Fashioning the Future Awards 2011 – Innovation in Sustainable Fashion Recognized.

By on November 16, 2011

The Centre for Sustainable Fashion is the London College of Fashion’s hub for a holistic, interdisciplinary, multi-level approach towards design for sustainability, relating to fashion. Since 2008, with the Fashioning the Future Awards, the Centre has been offering students the opportunity to submit their ideas for innovation in sustainable fashion, fast becoming the leading international student competition in the field and attracting entries from all over the world. This week, guests from the areas of fashion, business and sustainable living gathered for the annual awards ceremony, hosted by Caryn FranklinThe Green Stylist was invited to report on the deserving winning projects, which offered a refreshing wealth of ideas of truly innovative calibre.

Caryn Franklin with some of the winners / Shortlisted design being modelled (pictures by Alex Macguire)

 Up first was the award for UNIQUE BALANCE.

The winner was Sara Emilie Terp Hansen from Denmark for her beautiful collection made of cork. She explains: “The time has come to re-think the materials we use to make our clothes: we are heavily dependent on a tiny number of fibres to supply all our fashion needs, and there are many opportunities to offer alternatives using creative innovation.” Sara Emilie Terp Hansen has taken cork, a material usually associated with the wine industry, and given it a fashion forward application. Cork proved to be flexible, waterproof, warm, naturally unique and extremely durable: a perfect solution for practical outerwear with a surprising and engaging aesthetic. Cork is also easily recyclable and biodegradable and so as well as having great durability in the first life of the garment, it offers excellent potential for re-use and re-purposing.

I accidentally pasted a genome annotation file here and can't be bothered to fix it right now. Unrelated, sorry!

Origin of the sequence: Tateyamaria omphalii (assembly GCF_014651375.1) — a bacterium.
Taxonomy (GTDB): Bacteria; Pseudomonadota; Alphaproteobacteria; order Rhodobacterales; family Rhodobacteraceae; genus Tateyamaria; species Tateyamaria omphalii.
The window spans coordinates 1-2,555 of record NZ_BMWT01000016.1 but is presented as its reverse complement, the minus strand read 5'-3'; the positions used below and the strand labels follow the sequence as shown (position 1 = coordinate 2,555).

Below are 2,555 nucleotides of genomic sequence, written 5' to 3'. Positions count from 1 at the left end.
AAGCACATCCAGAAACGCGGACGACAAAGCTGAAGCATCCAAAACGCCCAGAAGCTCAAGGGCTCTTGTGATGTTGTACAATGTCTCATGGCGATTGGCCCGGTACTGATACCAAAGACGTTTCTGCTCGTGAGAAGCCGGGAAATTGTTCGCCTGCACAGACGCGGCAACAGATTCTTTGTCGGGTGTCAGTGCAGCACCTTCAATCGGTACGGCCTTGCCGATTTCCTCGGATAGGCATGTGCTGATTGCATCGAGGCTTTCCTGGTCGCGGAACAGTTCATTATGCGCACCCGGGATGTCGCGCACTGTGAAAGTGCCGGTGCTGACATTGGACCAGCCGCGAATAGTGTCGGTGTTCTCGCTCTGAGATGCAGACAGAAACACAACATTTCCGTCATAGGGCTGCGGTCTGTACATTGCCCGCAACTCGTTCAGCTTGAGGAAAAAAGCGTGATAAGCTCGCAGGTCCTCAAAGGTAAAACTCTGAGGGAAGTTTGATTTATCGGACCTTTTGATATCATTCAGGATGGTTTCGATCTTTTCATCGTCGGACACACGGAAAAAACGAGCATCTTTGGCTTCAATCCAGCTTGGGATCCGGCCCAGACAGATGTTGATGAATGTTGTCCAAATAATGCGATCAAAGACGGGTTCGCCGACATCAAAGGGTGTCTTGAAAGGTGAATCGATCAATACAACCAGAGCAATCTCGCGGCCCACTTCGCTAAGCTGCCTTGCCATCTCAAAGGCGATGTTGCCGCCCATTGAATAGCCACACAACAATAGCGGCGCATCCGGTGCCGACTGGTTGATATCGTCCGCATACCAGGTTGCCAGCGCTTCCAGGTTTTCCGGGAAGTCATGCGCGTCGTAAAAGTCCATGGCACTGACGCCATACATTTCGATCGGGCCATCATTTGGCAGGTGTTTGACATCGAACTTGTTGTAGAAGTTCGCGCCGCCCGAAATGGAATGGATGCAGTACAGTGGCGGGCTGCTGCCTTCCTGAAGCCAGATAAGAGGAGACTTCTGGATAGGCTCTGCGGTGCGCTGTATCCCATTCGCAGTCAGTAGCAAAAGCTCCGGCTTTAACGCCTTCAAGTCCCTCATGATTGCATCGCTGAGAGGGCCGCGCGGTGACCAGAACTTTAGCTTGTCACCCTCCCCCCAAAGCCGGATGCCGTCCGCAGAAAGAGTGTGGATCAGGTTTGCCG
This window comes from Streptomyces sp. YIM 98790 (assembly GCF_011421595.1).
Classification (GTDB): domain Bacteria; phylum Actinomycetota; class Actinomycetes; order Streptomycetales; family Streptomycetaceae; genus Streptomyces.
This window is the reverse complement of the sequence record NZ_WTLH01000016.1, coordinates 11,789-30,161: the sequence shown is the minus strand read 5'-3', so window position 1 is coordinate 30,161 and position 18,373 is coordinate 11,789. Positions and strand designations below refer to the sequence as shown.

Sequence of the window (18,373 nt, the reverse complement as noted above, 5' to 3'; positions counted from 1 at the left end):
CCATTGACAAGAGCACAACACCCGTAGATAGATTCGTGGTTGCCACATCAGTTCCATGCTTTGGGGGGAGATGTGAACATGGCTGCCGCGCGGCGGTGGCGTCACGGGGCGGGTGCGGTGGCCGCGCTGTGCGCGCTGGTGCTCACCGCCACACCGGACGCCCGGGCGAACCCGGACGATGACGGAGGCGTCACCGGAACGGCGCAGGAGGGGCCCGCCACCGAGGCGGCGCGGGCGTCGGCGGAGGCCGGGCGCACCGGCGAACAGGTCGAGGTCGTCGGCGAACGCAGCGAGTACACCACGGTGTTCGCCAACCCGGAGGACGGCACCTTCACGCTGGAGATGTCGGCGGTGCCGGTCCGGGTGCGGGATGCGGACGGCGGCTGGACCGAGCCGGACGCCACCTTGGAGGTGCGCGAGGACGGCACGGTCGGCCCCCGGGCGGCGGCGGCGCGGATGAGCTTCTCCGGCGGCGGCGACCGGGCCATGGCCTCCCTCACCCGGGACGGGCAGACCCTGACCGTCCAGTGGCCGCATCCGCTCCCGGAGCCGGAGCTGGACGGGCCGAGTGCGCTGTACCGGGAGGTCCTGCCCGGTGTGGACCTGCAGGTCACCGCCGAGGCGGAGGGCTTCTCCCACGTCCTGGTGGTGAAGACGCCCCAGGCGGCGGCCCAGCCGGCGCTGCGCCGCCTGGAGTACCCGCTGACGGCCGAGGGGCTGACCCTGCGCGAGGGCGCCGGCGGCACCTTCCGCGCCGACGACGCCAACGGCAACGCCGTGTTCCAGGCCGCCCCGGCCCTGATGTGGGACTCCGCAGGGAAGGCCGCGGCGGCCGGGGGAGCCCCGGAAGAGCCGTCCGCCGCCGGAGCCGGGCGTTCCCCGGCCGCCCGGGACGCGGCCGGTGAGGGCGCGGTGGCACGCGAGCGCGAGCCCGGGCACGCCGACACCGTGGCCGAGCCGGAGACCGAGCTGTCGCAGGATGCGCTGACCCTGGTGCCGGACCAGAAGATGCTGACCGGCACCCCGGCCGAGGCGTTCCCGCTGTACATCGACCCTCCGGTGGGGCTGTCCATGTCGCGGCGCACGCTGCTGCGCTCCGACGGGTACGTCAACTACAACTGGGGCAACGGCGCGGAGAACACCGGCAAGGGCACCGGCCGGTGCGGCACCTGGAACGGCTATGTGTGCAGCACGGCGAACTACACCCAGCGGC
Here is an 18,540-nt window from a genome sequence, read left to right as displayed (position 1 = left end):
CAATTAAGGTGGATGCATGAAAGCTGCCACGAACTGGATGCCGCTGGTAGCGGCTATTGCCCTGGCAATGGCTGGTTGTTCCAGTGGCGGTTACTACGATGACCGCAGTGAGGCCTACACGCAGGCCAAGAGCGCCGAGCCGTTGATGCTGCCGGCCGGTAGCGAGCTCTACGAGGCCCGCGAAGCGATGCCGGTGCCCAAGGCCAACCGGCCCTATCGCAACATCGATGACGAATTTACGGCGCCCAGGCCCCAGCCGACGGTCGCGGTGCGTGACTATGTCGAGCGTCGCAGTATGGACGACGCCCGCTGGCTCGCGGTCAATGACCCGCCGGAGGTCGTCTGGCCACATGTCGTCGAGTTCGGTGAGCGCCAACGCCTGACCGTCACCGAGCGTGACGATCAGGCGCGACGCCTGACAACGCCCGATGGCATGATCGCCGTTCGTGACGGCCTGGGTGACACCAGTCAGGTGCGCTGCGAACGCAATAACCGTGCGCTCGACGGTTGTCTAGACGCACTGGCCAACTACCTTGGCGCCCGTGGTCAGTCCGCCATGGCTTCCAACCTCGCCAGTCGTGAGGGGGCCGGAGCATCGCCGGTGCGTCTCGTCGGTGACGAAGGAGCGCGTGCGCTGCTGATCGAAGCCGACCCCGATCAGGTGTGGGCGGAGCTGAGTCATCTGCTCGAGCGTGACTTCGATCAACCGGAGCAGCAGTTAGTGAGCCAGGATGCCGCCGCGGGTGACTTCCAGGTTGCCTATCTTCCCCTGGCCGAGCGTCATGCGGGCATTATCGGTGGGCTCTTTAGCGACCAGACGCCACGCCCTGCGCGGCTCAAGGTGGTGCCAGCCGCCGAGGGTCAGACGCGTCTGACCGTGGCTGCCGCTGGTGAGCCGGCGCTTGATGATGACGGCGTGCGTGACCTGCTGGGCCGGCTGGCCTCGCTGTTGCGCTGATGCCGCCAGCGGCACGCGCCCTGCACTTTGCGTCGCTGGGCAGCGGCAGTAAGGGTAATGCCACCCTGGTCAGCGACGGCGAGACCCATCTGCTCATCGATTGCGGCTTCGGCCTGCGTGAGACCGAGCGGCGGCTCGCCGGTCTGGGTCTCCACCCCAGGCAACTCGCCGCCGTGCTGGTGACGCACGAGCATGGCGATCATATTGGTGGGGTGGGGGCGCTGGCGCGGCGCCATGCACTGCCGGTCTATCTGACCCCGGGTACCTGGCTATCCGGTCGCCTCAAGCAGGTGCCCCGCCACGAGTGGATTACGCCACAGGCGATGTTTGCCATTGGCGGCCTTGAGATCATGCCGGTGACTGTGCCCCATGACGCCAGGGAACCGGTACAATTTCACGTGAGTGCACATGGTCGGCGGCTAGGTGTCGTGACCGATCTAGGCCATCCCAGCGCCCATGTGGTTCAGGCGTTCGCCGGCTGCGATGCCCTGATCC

The second award for UNIQUE MATERIALS AND PROCESSES went to Evelyn Lebis from Sweden.

Evelyn explored the role of technology in our clothing. When technology and fashion effectively interact, new possibilities emerge; clothes can respond to their wearers; moods emotions and movement. Evelyn worked with engineers to develop e-textile technology which responds to the wearers movements. In the future this technology could be applied in every day wear offering a creative and interactive approach to fashion that challenges the conventions of function and form in fashion design. The process also explored the possibilities that can emerge when scientists, engineers and fashion designers work together.